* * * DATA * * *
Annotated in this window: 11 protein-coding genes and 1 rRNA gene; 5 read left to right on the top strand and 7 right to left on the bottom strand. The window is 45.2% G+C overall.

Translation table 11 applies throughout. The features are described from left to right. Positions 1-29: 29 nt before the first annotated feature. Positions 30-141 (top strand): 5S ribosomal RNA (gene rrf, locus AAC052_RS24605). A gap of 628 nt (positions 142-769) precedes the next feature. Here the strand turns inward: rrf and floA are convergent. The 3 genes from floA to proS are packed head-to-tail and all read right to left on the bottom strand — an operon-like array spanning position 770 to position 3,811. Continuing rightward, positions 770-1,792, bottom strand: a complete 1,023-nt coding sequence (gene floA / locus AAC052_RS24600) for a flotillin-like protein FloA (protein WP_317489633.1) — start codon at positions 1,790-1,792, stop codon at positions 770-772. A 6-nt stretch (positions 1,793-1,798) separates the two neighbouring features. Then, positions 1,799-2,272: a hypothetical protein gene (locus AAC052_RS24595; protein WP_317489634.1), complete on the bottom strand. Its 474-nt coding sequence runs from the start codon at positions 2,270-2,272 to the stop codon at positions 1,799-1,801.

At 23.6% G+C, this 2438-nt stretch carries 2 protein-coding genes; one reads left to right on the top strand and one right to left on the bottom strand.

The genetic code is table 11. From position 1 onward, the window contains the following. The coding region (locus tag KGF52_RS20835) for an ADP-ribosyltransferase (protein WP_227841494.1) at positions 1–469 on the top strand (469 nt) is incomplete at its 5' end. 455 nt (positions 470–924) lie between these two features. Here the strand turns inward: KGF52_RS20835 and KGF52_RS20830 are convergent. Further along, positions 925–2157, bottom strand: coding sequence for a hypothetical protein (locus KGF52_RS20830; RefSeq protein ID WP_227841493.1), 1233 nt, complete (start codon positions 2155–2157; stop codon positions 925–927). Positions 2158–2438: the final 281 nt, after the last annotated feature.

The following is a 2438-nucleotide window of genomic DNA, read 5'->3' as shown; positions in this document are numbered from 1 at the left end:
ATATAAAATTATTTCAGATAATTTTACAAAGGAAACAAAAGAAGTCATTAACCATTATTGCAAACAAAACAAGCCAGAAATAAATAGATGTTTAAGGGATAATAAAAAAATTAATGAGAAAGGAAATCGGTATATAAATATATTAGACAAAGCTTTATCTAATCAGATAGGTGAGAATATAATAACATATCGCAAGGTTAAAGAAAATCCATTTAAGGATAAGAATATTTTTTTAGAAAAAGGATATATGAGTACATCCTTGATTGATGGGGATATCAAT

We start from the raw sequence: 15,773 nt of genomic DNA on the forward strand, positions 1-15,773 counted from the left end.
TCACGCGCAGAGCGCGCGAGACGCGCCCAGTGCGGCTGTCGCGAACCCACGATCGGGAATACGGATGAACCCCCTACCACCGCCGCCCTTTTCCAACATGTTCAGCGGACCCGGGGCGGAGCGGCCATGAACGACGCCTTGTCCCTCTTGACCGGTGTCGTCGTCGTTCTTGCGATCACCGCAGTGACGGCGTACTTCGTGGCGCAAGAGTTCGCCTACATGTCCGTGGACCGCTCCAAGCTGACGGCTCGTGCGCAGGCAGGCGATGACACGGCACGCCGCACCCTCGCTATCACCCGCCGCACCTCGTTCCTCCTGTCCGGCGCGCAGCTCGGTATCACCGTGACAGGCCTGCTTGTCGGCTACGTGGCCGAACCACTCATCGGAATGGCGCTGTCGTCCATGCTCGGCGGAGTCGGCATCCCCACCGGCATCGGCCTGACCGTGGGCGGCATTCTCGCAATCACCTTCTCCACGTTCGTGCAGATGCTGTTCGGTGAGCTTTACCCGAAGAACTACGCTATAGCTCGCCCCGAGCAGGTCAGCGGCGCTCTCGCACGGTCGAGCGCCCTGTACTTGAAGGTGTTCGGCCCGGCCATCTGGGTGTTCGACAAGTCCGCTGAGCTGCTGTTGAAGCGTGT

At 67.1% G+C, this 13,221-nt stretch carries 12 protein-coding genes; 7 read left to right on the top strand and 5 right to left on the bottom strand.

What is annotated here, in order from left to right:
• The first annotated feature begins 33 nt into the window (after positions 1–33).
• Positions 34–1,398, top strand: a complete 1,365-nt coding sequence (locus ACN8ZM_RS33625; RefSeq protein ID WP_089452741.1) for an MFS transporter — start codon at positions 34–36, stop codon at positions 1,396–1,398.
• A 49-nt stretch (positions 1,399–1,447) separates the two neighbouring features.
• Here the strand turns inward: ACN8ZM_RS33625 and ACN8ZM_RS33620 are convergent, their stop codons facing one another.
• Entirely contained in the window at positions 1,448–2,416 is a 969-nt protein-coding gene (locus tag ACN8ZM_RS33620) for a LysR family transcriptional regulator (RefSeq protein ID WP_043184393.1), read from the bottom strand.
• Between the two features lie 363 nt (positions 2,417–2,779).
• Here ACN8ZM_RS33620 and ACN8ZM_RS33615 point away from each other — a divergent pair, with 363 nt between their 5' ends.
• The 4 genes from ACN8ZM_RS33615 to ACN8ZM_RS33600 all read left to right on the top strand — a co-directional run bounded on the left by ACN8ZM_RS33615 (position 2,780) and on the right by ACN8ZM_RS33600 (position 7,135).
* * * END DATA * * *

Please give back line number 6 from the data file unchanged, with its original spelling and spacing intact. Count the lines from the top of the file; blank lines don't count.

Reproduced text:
ATATAAAATTATTTCAGATAATTTTACAAAGGAAACAAAAGAAGTCATTAACCATTATTGCAAACAAAACAAGCCAGAAATAAATAGATGTTTAAGGGATAATAAAAAAATTAATGAGAAAGGAAATCGGTATATAAATATATTAGACAAAGCTTTATCTAATCAGATAGGTGAGAATATAATAACATATCGCAAGGTTAAAGAAAATCCATTTAAGGATAAGAATATTTTTTTAGAAAAAGGATATATGAGTACATCCTTGATTGATGGGGATATCAAT